Under such circumstances, many business owners choose to separate ownership of the real estate from the company itself. A typical purpose of this strategy is to shield these assets from claims by creditors if the business ever files for bankruptcy (assuming the property isn’t pledged as loan collateral). In addition, the property is better protected against claims that may arise if a customer is injured on the property and sues the business.

But there’s another reason to consider separating your business interests from your real estate holdings: to benefit your succession plan.

Ownership transition

A common and generally effective way to separate the ownership of real estate from a company is to form a distinct entity, such as a limited liability company (LLC) or a limited liability partnership (LLP), to hold legal title to the property. Your business will then rent the property from the entity in a tenant-landlord relationship.

Using this strategy can help you transition ownership of your company to one or more chosen successors, or to reward employees for strong performance. By holding real estate in a separate entity, you can sell shares in the company to the successors or employees without transferring ownership of the real estate.

In addition, retaining title to the property will allow you to collect rent from the new owners. Doing so can be a valuable source of cash flow during retirement.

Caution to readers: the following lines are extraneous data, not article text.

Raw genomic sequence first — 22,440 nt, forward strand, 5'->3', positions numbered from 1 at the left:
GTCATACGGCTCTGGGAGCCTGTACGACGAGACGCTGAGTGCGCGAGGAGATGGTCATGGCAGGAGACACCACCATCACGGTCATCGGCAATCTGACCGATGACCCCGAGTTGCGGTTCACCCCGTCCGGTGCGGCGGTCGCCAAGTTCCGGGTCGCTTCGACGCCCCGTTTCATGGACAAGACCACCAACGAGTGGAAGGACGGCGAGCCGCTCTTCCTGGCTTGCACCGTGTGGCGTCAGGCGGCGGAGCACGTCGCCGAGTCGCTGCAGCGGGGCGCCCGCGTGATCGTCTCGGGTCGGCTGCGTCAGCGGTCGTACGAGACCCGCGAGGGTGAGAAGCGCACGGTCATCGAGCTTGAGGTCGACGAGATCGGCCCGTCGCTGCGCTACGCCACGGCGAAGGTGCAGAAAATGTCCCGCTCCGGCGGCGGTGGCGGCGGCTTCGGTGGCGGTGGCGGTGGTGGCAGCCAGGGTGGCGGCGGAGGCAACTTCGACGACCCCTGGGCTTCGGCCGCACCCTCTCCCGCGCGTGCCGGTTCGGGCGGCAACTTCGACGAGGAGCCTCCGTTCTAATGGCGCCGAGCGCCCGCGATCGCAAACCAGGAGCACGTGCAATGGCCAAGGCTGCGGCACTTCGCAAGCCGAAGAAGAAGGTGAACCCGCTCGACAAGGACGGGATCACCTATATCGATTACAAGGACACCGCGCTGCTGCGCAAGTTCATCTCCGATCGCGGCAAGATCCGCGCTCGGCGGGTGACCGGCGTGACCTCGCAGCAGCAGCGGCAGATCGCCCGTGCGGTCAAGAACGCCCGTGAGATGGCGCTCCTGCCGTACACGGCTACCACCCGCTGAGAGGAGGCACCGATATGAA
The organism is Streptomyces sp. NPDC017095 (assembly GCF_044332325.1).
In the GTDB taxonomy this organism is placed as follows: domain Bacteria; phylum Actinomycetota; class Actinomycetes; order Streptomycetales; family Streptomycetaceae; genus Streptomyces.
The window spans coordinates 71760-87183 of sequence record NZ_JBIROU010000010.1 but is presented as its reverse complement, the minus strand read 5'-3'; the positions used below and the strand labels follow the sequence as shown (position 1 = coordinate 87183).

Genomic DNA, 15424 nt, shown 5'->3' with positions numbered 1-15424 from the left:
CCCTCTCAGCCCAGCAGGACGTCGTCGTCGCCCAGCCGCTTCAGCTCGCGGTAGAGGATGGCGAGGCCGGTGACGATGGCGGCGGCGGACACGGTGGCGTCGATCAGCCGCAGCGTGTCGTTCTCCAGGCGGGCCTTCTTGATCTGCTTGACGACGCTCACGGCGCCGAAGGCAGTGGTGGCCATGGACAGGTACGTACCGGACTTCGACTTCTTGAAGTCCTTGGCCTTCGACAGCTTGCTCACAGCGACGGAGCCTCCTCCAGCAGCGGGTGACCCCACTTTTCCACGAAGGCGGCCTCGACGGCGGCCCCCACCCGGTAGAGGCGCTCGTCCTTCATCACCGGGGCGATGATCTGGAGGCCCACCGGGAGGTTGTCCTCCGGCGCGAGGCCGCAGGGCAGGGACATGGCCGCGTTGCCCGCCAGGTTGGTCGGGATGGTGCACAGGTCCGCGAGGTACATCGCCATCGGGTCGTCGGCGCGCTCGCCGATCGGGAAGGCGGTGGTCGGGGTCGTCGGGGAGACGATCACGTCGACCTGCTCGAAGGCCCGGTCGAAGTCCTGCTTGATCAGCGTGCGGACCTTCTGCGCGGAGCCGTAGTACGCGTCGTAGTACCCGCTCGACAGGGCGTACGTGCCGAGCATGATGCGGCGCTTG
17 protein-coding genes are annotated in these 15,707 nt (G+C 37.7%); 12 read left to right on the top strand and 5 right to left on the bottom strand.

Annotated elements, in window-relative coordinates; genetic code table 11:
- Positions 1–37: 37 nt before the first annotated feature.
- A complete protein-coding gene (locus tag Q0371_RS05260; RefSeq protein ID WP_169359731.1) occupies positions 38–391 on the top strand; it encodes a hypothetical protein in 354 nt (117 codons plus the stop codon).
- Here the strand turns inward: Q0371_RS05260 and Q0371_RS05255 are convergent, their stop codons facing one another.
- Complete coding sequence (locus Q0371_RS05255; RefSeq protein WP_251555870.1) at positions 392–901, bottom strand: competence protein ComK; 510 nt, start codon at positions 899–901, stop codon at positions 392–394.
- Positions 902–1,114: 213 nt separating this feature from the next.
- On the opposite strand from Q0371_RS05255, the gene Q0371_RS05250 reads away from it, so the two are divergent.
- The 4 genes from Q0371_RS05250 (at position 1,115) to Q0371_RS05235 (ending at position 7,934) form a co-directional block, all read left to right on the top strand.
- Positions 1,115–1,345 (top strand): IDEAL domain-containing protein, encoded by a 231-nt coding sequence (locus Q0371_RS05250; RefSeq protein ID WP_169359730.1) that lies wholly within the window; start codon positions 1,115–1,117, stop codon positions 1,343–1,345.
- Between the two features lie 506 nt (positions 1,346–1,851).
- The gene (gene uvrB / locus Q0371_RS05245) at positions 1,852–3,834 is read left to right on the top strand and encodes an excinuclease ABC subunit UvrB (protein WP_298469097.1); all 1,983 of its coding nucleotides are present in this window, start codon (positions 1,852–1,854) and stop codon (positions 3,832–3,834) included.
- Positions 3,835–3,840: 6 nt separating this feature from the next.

You could also realize estate planning benefits. When real estate is held in a separate legal entity, you can gift business interests to your heirs without giving up interest in the property.

Complex strategy

The details involved in separating the title to your real estate from your business can be complex. Our firm can help you determine whether this strategy would suit your company and succession plan, including a close examination of the potential tax benefits or risks.



Targeting and converting your company’s sales prospects

Companies tend to spend considerable time and resources training and upskilling their sales staff on how to handle existing customers. And this is, no doubt, a critical task. But don’t overlook the vast pool of individuals or entities that want to buy from you but just don’t know it yet. We’re talking about prospects.

Identifying and winning over a steady flow of new buyers can safeguard your business against sudden sales drops or, better yet, push its profitability to new heights. Here are some ideas for better targeting and converting your company’s sales prospects:

Continually improve lead generation. Does your marketing department help you generate leads by doing things such as creating customer profiles for your products or services? If not, it’s probably time to create a database of prospects who may benefit from your products or services. Customer relationship management software can be of great help. When salespeople have a clear picture of a likely buyer, they’ll be able to better focus their efforts.

Use qualifications to avoid wasted sales calls. The most valuable nonrecurring asset that any company possesses is time. Effective salespeople spend their time with prospects who are the most likely to buy from them. Four aspects of a worthy prospect include having:

  • Clearly discernible and fulfillable needs,